It was quite the up-and-down year

The past year has been a turbulent one, with lots of ups and downs, endings and new beginnings. Here at the newspaper, for example, we found ourselves hiring three new reporters mid-year. The combined talents of Oliver Good, Olivia Haselwood, and Joel Wright, who filled those openings, give us reason to be optimistic about 2014.

We aren’t the only ones who have seen significant personnel changes in 2013. Just look at the Marion city office. First the city hired Roger Holter to be the economic development director, then they promoted him to city administrator after Doug Kjellin resigned to buy Donahue Corporation (another significant new beginning in the county). Now the city is seeking an economic developer again, as well as a city clerk to replace Angela Lange, who is leaving to pursue a career in private business.

Health care is seeing changes, both nationally with the implementation of Obamacare and locally with Newton Medical Center opening a clinic in Hillsboro — a development that made administrators at St. Luke and Hillsboro Community hospitals worry about too much competition for too little business.

Ambulance volunteers continue to be stretched thin by high demand for their services with fewer volunteers — an issue exacerbated by ever-increasing requirements for certification.

St. Luke Hospital Auxiliary Shoppe made its big move to the former Duckwall store in downtown Marion, filling one vacancy and creating another. That vacancy was filled when Dan Madgwick announced he would start a food lab, CiboTech, in the former auxiliary shop building. The opening was jeopardized by litigation, but Madgwick quickly resolved that issue and is continuing to move forward with his plans.

After a couple of hot, dry summers that aggravated issues with blue-green algae at the federal reservoir and county lake, we finally got a milder, wetter summer. Of course, much of that moisture came at once in late July, flooding streets, yards, and fields. At least it helped flush out the lakes and give us a respite from all of that blue-green algae.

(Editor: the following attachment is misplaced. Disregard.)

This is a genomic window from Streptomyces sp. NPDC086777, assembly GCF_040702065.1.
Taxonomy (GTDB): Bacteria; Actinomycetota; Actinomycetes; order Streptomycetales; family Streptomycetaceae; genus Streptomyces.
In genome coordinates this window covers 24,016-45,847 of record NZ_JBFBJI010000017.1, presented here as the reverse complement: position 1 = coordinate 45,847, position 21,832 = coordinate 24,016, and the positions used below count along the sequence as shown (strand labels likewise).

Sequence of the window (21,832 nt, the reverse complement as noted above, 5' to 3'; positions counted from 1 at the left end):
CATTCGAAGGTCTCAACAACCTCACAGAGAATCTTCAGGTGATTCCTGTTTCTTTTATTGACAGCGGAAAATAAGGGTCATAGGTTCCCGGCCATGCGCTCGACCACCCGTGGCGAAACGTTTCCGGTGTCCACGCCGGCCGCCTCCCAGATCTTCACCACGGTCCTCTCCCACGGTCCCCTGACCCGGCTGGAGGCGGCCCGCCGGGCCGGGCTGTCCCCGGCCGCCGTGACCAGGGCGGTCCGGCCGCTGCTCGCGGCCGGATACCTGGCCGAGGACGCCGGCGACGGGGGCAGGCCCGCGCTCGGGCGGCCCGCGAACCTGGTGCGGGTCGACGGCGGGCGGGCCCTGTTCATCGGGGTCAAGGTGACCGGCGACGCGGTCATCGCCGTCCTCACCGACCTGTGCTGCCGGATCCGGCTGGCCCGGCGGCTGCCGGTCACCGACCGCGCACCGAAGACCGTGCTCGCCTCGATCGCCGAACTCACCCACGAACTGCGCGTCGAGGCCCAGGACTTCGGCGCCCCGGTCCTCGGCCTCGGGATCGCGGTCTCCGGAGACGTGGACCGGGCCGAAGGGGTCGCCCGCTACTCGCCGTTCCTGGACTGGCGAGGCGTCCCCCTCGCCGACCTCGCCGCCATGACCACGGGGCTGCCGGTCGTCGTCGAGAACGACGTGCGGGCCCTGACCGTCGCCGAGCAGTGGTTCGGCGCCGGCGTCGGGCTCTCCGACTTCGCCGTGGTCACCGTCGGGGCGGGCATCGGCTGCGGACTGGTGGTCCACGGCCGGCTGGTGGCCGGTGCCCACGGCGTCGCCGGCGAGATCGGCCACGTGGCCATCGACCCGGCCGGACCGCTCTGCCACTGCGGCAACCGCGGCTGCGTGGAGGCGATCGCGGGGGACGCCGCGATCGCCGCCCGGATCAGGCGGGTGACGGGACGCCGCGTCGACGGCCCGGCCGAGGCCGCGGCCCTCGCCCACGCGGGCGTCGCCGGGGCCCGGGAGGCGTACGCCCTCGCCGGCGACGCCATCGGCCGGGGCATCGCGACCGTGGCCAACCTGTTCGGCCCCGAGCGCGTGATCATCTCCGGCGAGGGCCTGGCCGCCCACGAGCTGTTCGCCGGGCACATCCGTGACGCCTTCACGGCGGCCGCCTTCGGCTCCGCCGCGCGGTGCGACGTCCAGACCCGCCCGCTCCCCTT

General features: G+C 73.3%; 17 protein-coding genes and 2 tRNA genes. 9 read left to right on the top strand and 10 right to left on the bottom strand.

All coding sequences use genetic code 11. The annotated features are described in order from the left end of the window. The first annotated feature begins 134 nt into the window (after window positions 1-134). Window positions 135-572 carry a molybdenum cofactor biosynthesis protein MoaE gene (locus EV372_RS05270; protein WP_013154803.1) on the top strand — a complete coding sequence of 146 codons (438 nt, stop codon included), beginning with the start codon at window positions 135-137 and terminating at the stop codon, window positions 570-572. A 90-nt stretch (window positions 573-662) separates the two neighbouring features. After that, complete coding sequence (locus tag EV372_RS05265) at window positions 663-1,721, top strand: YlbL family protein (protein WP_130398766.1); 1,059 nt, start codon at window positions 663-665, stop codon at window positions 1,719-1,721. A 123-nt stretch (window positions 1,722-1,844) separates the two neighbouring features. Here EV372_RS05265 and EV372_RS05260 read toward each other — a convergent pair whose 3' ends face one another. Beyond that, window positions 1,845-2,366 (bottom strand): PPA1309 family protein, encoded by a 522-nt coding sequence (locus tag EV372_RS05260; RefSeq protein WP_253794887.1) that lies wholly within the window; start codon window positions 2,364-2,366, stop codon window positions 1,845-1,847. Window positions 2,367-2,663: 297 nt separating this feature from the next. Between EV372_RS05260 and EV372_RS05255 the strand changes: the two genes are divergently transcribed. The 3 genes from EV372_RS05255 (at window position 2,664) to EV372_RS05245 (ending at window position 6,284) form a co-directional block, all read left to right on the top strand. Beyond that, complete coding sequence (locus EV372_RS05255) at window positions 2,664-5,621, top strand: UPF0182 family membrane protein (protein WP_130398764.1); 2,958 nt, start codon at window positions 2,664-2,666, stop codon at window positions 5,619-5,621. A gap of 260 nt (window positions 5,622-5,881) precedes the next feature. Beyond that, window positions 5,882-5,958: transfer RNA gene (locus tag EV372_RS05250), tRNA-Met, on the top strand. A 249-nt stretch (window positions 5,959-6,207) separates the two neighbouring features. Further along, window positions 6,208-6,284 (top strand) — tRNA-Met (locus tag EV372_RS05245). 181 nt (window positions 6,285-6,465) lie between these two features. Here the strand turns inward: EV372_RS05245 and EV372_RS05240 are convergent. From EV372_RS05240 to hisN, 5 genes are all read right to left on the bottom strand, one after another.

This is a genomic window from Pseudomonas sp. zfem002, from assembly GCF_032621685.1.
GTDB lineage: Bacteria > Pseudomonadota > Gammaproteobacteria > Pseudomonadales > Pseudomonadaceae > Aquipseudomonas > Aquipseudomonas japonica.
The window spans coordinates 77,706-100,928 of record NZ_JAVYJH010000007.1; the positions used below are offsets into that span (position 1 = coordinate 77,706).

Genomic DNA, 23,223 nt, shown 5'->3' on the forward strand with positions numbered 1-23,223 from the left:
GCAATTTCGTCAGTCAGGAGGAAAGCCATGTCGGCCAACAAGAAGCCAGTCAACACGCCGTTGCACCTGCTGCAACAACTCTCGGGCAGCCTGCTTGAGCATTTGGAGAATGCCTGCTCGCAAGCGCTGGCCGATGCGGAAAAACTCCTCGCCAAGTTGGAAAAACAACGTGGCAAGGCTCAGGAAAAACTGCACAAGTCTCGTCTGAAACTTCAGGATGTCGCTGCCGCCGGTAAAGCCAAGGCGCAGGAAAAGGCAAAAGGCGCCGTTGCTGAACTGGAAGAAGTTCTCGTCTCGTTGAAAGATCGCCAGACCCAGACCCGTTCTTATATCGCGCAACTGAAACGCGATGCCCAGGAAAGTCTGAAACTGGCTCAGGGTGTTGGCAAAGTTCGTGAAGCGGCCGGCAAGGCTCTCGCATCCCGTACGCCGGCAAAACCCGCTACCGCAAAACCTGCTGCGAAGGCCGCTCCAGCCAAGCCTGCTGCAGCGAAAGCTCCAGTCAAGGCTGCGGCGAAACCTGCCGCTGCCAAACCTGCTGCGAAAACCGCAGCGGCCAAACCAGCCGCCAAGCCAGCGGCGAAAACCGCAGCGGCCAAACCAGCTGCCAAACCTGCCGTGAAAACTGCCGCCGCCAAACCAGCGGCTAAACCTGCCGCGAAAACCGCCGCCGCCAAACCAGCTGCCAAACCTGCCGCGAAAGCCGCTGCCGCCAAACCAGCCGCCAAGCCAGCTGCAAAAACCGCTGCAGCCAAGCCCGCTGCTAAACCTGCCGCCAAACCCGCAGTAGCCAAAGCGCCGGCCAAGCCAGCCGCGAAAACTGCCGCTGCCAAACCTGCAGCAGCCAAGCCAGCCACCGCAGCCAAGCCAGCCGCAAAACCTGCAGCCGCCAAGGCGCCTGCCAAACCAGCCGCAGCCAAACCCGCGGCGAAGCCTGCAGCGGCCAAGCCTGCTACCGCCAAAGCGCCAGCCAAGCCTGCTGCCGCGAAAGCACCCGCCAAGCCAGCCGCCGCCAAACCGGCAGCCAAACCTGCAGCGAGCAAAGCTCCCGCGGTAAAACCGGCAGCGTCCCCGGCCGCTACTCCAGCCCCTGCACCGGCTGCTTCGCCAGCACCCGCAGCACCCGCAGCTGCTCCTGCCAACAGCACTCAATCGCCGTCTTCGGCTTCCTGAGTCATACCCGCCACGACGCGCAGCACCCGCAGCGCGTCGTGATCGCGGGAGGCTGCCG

Centre schools got a new superintendent with Brian Smith, a familiar face to those in Peabody, where he graduated from high school. Outside of Centre’s online programs, schools continued to face generally declining enrollment, with Hillsboro being hit by a much larger than expected decrease.

Some of this year’s news has set up future developments. Rex Savage found a developer to build a wind farm between Marion, Florence, and Peabody. An old hand at the hardware business bought the former Seacat Hardware in Marion and plans to reopen it as an Ace store in 2014. Homestead Affordable Housing got the go-ahead to build a housing development of duplexes for low-income senior citizens. The Big Scoop burned down, and its owners now plan to sell it. And Barb and Larry Smith retired at Country Lakes Cafe, making it available for an enterprising restaurateur to do great things with.

So what do we want to see in the news in 2014? For starters, Ace having a good start, wind farm and Homestead construction going seamlessly, new business-savvy owners for the Big Scoop, Country Lakes Cafe, and Old Town Restaurant in Hillsboro.

We also hope to see renewed movement on Hillsboro Community Hospital’s plans for a new facility on the northeast corner of Hillsboro, following through on plans that have been in place for years.

We hope to see a reversal of the trend of declining enrollment in our public schools and ever greater effort to repair county raods, especially to now much more heavily traveled Pilsen road.

Finally, and this one is for County Commissioner Dan Holub, we hope to see the state legislature come to its senses on tax policy.

– Adam Stewart

 

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